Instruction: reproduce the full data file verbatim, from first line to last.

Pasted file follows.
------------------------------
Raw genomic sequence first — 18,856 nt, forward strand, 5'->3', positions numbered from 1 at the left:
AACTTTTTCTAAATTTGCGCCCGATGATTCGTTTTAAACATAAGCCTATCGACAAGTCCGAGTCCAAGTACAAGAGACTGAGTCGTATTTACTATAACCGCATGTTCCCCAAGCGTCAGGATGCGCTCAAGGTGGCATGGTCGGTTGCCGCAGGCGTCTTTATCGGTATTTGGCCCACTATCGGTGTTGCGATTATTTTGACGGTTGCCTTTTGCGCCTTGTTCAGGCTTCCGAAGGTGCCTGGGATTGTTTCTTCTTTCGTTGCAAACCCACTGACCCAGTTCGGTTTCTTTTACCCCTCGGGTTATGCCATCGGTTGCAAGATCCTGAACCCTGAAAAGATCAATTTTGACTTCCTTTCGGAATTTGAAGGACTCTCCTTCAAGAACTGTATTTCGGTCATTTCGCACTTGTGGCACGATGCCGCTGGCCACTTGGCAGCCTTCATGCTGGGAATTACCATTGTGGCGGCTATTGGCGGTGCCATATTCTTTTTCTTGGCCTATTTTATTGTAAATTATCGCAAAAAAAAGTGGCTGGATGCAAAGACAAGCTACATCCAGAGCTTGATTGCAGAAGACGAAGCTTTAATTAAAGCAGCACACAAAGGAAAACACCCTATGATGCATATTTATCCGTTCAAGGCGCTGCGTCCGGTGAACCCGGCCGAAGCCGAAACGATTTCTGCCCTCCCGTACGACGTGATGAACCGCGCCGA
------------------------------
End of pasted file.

Raw genomic sequence first — 18,856 nt, forward strand, 5'->3', positions numbered from 1 at the left:
AACTTTTTCTAAATTTGCGCCCGATGATTCGTTTTAAACATAAGCCTATCGACAAGTCCGAGTCCAAGTACAAGAGACTGAGTCGTATTTACTATAACCGCATGTTCCCCAAGCGTCAGGATGCGCTCAAGGTGGCATGGTCGGTTGCCGCAGGCGTCTTTATCGGTATTTGGCCCACTATCGGTGTTGCGATTATTTTGACGGTTGCCTTTTGCGCCTTGTTCAGGCTTCCGAAGGTGCCTGGGATTGTTTCTTCTTTCGTTGCAAACCCACTGACCCAGTTCGGTTTCTTTTACCCCTCGGGTTATGCCATCGGTTGCAAGATCCTGAACCCTGAAAAGATCAATTTTGACTTCCTTTCGGAATTTGAAGGACTCTCCTTCAAGAACTGTATTTCGGTCATTTCGCACTTGTGGCACGATGCCGCTGGCCACTTGGCAGCCTTCATGCTGGGAATTACCATTGTGGCGGCTATTGGCGGTGCCATATTCTTTTTCTTGGCCTATTTTATTGTAAATTATCGCAAAAAAAAGTGGCTGGATGCAAAGACAAGCTACATCCAGAGCTTGATTGCAGAAGACGAAGCTTTAATTAAAGCAGCACACAAAGGAAAACACCCTATGATGCATATTTATCCGTTCAAGGCGCTGCGTCCGGTGAACCCGGCCGAAGCCGAAACGATTTCTGCCCTCCCGTACGACGTGATGAACCGCGCCGA